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The National Council of Juvenile and Family Court Judges recognizes April as National Child Abuse Prevention Month (sponsored)

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The Reno-based National Council of Juvenile and Family Court Judges (NCJFCJ) recognizes April as National Child Abuse Prevention Month.

To raise awareness for this important issue, the NCJFCJ, the Washoe County Human Services Agency (HSA), Washoe County Sheriff’s Office, Washoe County District Attorney’s Office, Northern Nevada Legal Aid, and the Reno Aces will plant a blue pinwheel garden – displaying Nevada’s commitment to support children affected by abuse and neglect at Greater Nevada Field on Thursday, April 11, 2024, beginning at 11 a.m. 

In 1983, April was declared National Child Abuse Prevention Month by a Presidential proclamation. It allows people to pause from daily routines and acknowledge participants in the child welfare system who are committed to promoting the social development and well-being of children and families.

In 2008, Prevent Child Abuse America introduced the pinwheel as the national symbol for child abuse prevention through Pinwheels for Prevention®. The pinwheel connotes whimsy and childlike notion and has come to serve as the physical embodiment, or reminder, of the great childhoods we want for all children.

“Judges are uniquely positioned to facilitate systems reform in dependency court systems,” said Joey Orduña Hastings, CEO of the NCJFCJ. “The NCJFCJ has been partnering with courts across the country and in our northern Nevada community to improve outcomes for abused and neglected children and their families for many years. Child abuse and neglect affect children of every age, race, and income level and judges are essential catalysts for improving their courts and systems responses to child abuse and neglect. Please share our pinwheels to raise awareness for healthier families and healthier communities.”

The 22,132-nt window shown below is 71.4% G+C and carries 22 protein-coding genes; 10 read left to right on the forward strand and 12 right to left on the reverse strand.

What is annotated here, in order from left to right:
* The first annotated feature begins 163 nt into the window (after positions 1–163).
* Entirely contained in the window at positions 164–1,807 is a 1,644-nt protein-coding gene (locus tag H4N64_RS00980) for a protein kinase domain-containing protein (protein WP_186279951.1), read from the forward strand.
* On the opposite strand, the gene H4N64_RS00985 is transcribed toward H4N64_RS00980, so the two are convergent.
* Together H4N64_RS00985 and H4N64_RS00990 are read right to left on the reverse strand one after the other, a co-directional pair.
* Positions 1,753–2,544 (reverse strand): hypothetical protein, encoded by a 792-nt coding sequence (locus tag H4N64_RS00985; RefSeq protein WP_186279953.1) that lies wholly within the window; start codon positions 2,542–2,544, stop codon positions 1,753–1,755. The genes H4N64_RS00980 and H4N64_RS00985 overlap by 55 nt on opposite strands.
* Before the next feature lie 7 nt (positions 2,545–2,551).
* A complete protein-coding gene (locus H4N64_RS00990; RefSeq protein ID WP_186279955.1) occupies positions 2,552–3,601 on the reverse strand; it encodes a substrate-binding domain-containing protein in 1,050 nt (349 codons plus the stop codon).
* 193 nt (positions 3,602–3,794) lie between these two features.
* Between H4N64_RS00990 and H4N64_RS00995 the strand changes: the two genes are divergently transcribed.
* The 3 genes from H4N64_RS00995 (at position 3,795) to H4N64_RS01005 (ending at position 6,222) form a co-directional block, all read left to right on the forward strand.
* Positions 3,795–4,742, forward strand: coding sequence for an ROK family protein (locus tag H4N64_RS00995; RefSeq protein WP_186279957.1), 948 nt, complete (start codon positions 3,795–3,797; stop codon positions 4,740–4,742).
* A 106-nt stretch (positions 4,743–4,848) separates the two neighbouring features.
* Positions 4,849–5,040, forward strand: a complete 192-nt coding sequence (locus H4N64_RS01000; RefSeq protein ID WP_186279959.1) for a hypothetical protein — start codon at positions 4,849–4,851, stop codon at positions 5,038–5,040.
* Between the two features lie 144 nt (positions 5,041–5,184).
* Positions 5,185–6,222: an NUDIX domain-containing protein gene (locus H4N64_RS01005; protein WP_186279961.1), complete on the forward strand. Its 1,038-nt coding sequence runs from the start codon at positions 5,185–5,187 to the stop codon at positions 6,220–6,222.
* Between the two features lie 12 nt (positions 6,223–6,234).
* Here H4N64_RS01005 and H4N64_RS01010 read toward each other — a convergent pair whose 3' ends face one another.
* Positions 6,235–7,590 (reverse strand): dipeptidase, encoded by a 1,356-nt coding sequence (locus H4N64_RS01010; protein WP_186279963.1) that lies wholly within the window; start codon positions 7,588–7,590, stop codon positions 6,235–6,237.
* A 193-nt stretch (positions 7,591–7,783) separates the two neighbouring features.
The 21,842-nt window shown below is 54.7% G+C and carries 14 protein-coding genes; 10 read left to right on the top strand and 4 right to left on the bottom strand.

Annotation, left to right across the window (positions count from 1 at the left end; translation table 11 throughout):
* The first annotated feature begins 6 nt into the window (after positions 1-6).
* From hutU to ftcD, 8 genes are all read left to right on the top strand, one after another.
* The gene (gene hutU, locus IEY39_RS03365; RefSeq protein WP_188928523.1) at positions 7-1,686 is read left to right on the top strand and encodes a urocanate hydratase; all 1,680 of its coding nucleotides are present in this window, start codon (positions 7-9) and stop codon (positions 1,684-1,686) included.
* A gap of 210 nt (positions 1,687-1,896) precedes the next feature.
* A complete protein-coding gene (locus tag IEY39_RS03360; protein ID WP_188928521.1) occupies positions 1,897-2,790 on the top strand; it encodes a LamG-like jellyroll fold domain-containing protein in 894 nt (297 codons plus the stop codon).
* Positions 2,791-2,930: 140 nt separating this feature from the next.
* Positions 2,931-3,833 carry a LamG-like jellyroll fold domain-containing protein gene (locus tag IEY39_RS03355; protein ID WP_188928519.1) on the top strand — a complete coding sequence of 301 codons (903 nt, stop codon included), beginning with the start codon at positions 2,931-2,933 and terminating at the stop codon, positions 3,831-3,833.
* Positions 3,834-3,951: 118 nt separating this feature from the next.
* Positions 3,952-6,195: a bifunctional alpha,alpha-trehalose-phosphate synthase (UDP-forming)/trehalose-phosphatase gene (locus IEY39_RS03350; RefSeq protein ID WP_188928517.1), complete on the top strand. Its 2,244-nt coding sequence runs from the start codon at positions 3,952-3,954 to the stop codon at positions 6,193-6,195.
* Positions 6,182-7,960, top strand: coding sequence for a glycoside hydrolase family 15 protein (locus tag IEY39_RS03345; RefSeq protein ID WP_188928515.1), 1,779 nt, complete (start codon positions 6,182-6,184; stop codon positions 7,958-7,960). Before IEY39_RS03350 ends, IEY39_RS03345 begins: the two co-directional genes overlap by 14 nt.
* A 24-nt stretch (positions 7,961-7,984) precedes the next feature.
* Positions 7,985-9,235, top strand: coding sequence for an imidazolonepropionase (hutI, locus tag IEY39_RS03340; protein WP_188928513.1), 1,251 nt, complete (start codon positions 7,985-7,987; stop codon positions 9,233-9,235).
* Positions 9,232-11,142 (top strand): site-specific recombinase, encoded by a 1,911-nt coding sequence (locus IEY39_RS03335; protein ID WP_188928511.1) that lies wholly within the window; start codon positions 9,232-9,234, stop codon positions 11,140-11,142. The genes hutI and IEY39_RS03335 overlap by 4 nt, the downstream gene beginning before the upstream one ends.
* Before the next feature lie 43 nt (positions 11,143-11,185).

In fiscal year (FY) 2022, there were 558,899 child abuse and neglect victims nationwide, according to the 2022 Child Maltreatment report from the Children’s Bureau at the U.S. Department of Health and Human Services Administration for Children and Families.

The work of the NCJFCJ has several initiatives and programs so that judges in their communities can oversee positive outcomes in child welfare matters. The Child Abuse and Neglect Institute, created in 1996, provides training in dependency court best practices for judicial officers. This week-long program brings together national and local faculty to teach on core topics including hearing practice, child development, substance abuse, and cutting-edge court improvement developments, among other topics. 

The NCJFCJ’s “Enhanced Resource Guidelines” serves as the national blueprint for education and training on child abuse and neglect practices. The “Enhanced Resource Guidelines” covers all stages of the court process, from the preliminary protective hearing until juvenile and family court involvement has ended, which leads to the child safely being returned home or placed in a new, secure and legally permanent home. The NCJFCJ has 31 Implementation Sites nationwide, which fulfills the goal of improving the outcomes for children in care. These Implementation Sites are part of a 25-year history of the NCJFCJ’s work beginning with the original “Resource Guidelines” and the Model Courts Project, which took a critical look at improving court practice for children in care and their families across the country.

More than 4 million families are impacted by the work of the NCJFCJ every year. To learn more about the National Council of Juvenile and Family Court Judges, visit ncjfcj.org.

About the National Council of Juvenile and Family Court Judges (NCJFCJ)

Founded in 1937, the Reno, Nevada-based National Council of Juvenile and Family Court Judges is the nation’s oldest judicial membership and education organization focused on improving the effectiveness of our nation’s juvenile and family courts. A leader in continuing education opportunities, research, and policy development in the fields of juvenile and family justice, domestic violence, and domestic relations, the 2,000-member organization is unique in providing practice-based resources to jurisdictions and communities nationwide. The NCJFCJ serves an estimated 30,000 juvenile and family court professionals in state and tribal courts throughout the country, who impact more than 4 million families.

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